Review: Salvation in Death by J.D. Robb

To celebrate the upcoming release of J.D. Robb's 44th Eve Dallas mystery, Echoes in Death, we're taking a look back at every single book in the In Death series. Today, Kristen Houghton reviews #27, Salvation in Death.

Hector Ortiz had been a good man. He had lived for a hundred and sixteen years, and his large family and many friends were gathered for his funeral mass. At St. Cristóbal’s Church, the priest officiated with the dignity and respect Señor Ortiz deserved.

But while Father Flores is performing the Rite of Communion at the mass, he suddenly and unexpectedly dies on the altar. This is no death related to natural causes; it is a murder. Someone has spiked the communion wine with poison, causing the priest to die in front of a church filled with mourners. 

Miguel was officiating the funeral mass, and was taking Communion. He drank, and he seemed, almost immediately, to seize. His body shook, and he gasped for air. And he collapsed.” López spoke with the faintest of accents, an exotic sheen over rough wood.

“There were doctors and other medicals here, and they tried to revive him, but it was too late. One said, one thought, it was poison. But I don’t believe that could be.”


López merely lifted his hands. “Who would poison a priest in such a way, and at such a time?”

“Where did the wine come from? In the cup?”

“We keep Communion wine locked in the tabernacle, in the anteroom.”

“Who has access?”

“I do. Miguel, Martin—that is, Father Freeman—the Eucharistic ministers serving the Mass.”

A lot of hands, Eve thought. Why bother with a lock? 

“Where are they?”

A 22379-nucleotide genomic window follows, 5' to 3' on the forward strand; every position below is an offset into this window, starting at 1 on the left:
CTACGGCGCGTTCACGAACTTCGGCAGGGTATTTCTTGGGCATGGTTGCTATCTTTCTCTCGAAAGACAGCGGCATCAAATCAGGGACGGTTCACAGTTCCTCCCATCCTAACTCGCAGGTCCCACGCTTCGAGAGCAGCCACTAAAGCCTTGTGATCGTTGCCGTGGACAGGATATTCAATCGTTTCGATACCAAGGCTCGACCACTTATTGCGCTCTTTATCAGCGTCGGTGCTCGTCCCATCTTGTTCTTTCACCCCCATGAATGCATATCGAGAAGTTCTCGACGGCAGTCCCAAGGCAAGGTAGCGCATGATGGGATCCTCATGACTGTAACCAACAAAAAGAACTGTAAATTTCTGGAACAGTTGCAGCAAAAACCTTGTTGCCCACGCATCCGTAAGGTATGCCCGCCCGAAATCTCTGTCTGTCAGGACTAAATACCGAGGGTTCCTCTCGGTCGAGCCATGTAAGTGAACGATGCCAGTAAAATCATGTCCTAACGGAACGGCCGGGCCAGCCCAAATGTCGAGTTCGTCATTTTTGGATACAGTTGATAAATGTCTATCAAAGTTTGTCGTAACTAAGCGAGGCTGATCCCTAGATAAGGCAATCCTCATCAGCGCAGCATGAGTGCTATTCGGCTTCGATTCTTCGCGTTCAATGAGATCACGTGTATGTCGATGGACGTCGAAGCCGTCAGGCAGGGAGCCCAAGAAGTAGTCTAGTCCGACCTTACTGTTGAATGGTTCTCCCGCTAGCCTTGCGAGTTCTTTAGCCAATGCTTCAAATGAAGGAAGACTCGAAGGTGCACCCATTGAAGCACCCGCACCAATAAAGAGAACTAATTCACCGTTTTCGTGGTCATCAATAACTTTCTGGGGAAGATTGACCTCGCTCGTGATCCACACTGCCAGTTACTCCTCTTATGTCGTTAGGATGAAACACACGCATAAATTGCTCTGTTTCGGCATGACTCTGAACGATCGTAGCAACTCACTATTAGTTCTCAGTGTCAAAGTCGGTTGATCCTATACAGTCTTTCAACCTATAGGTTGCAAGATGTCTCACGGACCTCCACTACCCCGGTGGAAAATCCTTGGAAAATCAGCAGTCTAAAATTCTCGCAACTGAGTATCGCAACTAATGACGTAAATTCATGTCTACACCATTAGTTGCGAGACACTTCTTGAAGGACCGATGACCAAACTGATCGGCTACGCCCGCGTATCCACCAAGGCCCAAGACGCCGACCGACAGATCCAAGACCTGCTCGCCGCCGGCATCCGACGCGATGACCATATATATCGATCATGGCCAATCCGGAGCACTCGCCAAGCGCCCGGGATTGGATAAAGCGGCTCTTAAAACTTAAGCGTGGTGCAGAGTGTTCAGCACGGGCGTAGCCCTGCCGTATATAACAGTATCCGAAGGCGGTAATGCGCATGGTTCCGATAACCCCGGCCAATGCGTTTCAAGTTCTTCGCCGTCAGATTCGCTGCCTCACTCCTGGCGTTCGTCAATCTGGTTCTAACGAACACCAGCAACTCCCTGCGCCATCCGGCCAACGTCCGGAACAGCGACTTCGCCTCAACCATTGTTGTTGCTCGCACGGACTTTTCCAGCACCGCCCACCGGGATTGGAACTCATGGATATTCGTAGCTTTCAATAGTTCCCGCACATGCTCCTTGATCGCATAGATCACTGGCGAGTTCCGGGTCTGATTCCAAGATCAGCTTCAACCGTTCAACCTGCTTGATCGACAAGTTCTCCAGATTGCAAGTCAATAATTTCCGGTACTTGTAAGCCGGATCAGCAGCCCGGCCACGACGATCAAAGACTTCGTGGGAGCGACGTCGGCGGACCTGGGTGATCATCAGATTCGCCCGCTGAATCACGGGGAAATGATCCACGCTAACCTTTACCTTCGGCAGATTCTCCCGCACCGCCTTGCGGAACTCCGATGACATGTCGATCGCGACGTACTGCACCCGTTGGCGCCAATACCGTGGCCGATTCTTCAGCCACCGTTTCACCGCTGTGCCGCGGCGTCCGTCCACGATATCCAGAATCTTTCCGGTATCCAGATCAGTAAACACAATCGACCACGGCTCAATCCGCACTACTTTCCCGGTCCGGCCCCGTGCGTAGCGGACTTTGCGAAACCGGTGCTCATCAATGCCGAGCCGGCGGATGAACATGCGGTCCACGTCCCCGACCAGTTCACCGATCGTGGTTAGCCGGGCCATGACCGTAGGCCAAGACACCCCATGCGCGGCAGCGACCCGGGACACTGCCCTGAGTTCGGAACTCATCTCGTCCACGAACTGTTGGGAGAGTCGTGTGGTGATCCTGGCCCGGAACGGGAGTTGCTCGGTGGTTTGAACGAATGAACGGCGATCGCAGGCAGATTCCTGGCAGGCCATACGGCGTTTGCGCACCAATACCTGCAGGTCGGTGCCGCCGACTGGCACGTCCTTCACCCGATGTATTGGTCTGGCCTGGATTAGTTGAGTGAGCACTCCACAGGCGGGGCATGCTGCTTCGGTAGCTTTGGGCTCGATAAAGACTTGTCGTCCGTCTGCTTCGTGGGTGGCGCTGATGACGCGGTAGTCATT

“Father Freeman is visiting family in Chicago, and expected back tomorrow. We have—had—three ministers today due to the large attendance at the Requiem Mass.”

“I’ll need their names.”

“Surely you can’t believe—”

“And this?”

He actually paled when Eve lifted the silver disk holding the wafer. “Please. Please. It’s been consecrated.”

“I’m sorry, now it’s evidence. There’s a piece missing. Did he eat it?”

“A small piece is broken off, put in the wine for the rite of fraction and commingling. He would have consumed it with the wine.”

So begins Lt. Eve Dallas’s newest case. Who killed the beloved Father Miguel Flores and why?

There has to be a damned good reason for this, and there is. During the investigation, Eve begins to surmise that the good father wasn’t all that good after all. The wine had been poisoned by someone who hated him enough to make his death a very public one. He had been specifically targeted. 

And there’s more. An autopsy of the body reveals knife wounds and tattoo removal, plus telling evidence of expensive plastic surgery. Did the man whom the parishioners loved and knew as a priest have a criminal past? Was he hiding secrets of his own? Was he who he claimed to be? Was he even a priest at all?

When a second person is murdered on video in front of an even larger number of the faithful, Eve begins to see a trail that will lead her to solving the priest’s death.

The chase for the murderer and how Dallas finds out the true identity of the priest makes for a riveting story. At the end, Eve asks Roarke a question about the firm stance of the Catholic Church on suicide, which shows a softer, more human side of the tough lieutenant. A curiosity of what makes some believe in a faith’s dictates while others choose not believe makes for a highly recommended read. 


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Kristen Houghton’s new novel, Unrepentant: Pray for Us Sinners, book 3 in her best-selling series A Cate Harlow Private Investigation, is available at all book venues.

She is the author of nine top-selling novels and is hard at work on a new series that features a paranormal investigator with distinct powers of her own. Houghton is also the author of two non-fiction books and numerous short stories which appear in popular horror anthologies.


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